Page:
The “Institute for Pure and Applied…” construction seems to have been lifted from the Institute for Pure and Applied Mathematics, which is a real institute funded by the NSF, and from similarly named organizations such as the International Union of Pure and Applied Physics; the Graduate School of Pure and Applied Sciences, University of Tsukuba, Japan; and any number of less formally named or described schools, faculties, or organizations.
I suggest truth in labeling: The Klown Kollege of Pure and Applied Antivaccine Crankery.

Regardless of who pays, vaccine purchasers or taxpayers, that is still MY money being used.

Taxpayers is all of us. People want to act like that has no possible effect on anyone, it adds up and is the wrong attitude.

I will gladly help fund the disabled and sick, if an autistic person needs help, sign up my tax dollars. But I don’t want to pay damages.

So who has to pay those damages?
The manufacturer? He adds the damages to the price, so in the end the consumer pays. And the consumer is the taxpayer.

The consumer of vaccines is not equivalent to the taxpayer.

Antivaxers who wail about “the taxpayer” or “you and me” funding payouts in the vaccine court are being dumb or disingenuous. If you don’t buy a vaccine you don’t pay.

Same goes for any specific regulation or tax that manufacturers build into the price of their product.

@ DB,

The consumer of vaccines is not equivalent to the taxpayer

I suppose I can see what you mean. When I pay sales tax, am I not a taxpayer?

When you do the arithmetic it doesn’t matter in the slightest whether it is vaccine consumers or the general public who pays. The total payout over the years is a trivial fraction of the US budget. For anyone who actually had to go somewhere to receive a vaccine, the excise on the vaccine would likely be well below the cost of driving or even taking public transit.

McDonald’s was found liable for $640,000 in the notorious “hot coffee” lawsuit.

People who weren’t McDonald’s customers did not pay to fulfill that judgment.

Came late to this post and thread,but I have a few observations,on comments upthread.
I can tell you,from my own family,children can be diagnosed bipolar.It is rare,but it does happen.Often,in the case of a close relative of mine,after the child starts school,and before puberty.
https://www.sciencedirect.com/science/article/abs/pii/S0890856709635978
https://www.additudemag.com/bipolar-disorder-adhd-in-children-kindergarten/

If a child is diagnosed bipolar,they are often diagnosed with either comorbid ADHD,or ASD,as my relative is.Some of the genes for bipolar can also be autism genes.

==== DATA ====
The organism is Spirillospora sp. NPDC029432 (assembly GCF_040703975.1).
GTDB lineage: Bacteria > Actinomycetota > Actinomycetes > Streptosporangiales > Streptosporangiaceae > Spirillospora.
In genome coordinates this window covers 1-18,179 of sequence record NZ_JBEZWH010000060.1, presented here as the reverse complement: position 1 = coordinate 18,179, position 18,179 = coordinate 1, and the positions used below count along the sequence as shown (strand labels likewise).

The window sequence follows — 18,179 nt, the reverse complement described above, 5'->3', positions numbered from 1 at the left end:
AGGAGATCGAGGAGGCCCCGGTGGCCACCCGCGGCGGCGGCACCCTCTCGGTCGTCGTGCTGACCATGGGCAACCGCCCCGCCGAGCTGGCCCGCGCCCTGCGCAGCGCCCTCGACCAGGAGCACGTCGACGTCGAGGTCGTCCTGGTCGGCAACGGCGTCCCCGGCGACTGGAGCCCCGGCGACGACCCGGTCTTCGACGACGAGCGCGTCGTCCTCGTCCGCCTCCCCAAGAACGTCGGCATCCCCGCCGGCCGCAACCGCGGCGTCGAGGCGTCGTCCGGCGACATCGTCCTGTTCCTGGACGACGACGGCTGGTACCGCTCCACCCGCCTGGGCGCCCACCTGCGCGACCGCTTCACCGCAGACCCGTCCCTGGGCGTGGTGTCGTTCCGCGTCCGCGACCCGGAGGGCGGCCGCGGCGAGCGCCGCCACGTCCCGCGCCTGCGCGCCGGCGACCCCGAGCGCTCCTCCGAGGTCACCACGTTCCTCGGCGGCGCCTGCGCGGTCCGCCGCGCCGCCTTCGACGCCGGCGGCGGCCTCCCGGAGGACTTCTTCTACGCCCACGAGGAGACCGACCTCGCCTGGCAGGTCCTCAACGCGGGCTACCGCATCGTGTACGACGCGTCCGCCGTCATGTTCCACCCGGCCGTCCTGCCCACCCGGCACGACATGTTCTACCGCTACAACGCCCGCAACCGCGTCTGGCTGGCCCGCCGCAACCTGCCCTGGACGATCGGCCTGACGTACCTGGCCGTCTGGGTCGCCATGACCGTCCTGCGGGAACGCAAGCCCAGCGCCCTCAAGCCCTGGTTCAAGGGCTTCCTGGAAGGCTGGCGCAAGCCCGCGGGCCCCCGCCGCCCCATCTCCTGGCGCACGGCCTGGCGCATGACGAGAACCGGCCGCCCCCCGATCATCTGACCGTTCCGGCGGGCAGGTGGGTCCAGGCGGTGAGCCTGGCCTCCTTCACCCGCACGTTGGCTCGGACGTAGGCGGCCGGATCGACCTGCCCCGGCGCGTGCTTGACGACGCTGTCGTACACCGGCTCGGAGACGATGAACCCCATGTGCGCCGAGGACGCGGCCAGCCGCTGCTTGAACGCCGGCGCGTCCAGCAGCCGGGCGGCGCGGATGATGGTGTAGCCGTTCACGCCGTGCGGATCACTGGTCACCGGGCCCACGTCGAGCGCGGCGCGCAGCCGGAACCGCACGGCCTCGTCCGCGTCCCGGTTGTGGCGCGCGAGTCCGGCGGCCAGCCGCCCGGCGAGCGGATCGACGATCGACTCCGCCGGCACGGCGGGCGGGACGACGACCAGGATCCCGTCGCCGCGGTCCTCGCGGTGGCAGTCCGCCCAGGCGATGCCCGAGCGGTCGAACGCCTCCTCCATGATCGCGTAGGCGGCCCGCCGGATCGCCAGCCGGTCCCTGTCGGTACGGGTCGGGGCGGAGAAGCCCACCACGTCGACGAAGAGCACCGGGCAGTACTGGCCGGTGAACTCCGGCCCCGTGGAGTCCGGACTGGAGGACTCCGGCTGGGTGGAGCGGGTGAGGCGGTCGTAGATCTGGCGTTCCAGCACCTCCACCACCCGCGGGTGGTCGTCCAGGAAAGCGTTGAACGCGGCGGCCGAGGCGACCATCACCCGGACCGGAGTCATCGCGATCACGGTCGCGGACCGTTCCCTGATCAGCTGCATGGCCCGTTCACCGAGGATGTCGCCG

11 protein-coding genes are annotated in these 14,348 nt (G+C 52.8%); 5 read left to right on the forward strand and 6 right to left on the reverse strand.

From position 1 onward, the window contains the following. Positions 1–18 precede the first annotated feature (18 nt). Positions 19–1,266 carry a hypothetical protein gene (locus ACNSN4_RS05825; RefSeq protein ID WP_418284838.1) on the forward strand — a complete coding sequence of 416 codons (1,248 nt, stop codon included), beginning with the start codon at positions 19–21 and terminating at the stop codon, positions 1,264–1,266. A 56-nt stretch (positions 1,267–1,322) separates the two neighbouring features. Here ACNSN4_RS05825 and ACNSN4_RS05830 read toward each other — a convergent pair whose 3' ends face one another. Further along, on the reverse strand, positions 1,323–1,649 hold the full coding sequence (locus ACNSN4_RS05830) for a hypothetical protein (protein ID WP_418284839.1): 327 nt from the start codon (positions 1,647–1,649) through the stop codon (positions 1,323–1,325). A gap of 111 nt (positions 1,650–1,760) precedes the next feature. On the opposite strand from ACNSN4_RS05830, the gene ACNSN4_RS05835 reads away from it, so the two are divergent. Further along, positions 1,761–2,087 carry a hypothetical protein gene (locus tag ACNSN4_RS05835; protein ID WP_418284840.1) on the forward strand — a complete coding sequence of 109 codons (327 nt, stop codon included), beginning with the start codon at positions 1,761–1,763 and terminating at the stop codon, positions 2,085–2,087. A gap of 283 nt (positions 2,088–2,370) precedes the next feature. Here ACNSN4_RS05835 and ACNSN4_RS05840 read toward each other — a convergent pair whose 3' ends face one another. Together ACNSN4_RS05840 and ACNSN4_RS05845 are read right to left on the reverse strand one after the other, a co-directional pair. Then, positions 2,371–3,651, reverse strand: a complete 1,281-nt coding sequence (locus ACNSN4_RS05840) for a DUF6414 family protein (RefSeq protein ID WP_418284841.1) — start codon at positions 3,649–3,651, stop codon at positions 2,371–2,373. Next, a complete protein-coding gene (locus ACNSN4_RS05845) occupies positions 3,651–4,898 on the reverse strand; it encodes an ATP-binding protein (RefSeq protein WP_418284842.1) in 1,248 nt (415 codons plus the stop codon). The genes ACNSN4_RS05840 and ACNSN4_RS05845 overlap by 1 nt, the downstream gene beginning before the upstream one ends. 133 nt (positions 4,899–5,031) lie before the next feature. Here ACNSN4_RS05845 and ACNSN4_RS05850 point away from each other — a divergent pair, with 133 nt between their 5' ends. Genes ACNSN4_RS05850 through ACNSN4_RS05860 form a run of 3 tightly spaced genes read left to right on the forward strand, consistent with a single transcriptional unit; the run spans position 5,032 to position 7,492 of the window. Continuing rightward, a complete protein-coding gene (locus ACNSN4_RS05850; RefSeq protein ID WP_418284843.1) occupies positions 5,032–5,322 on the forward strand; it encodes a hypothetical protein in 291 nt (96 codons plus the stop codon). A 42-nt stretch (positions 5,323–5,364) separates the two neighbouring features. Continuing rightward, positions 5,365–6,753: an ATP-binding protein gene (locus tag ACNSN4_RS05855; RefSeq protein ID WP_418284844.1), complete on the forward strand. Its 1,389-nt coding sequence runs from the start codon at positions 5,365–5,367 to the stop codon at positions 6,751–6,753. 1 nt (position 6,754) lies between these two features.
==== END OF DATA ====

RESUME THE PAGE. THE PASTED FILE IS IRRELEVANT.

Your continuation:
Speaking of genes,does the original JAMA article mention any autism genes not covered in previous research?I can’t read the article,because I am not a subscriber,and the article is behind a paywall,but I am pretty familiar with all the other autism genes that have been discovered.

Christine K said “You can’t sue for genetics.”

A simple internet search proves you wrong.There have been numerous cases,in recent years,of parents suing fertility clinics,where the child has been born with a genetic disorder,from egg or sperm donations.Sometimes damages are paid out.

doritmi said “If the issue is an immune reaction, why would vaccines cause it more than the natural pathogen?”

It can be either,specially if we are talking about live virus vaccines.But,in the case of vaccine induced regression,it is a clear case of correlation does not equal causation.Regressive autism,and autism without regression are not the same condition.This is a point that is not made often enough,and one lost on many people.Think about all the medical issues children have,whose parents say they regressed after vaccination.Vaccines can often be the first major challenge a child’s immune system has,or the first clue a parent may have something is wrong with their child’s immune system.This can be either a primary immune deficiency,or an inborn autoimmune disease,as is the case with me.If a child regresses once,they will regress over and over again,from another community acquired wild infection,as I know all too well.I was diagnosed with autism,as a child in school,almost fifty years ago.I had my first regression as an older infant,from pneumococcal meningitis,after my immune system was weakened by the flu.It is now documented babies can regress,between the ages of six months and one year.I would go on to have four more severe regressions,two as an adult,all from acute bacterial infections,mostly meningitis or pneumonia.My regression from severe illness only stopped after my autoimmune disorders were identified and treated,and genetic defects were found.

Parents whose children regress after vaccination may not be aware enough to think their child has a genetic or inherited immune disorder,which is where a caring,and dedicated pediatrician is needed,to educate the parents,and do a proper workup.If these children are not getting the care and attention they need,the fault lies with the doctors,not the vaccines.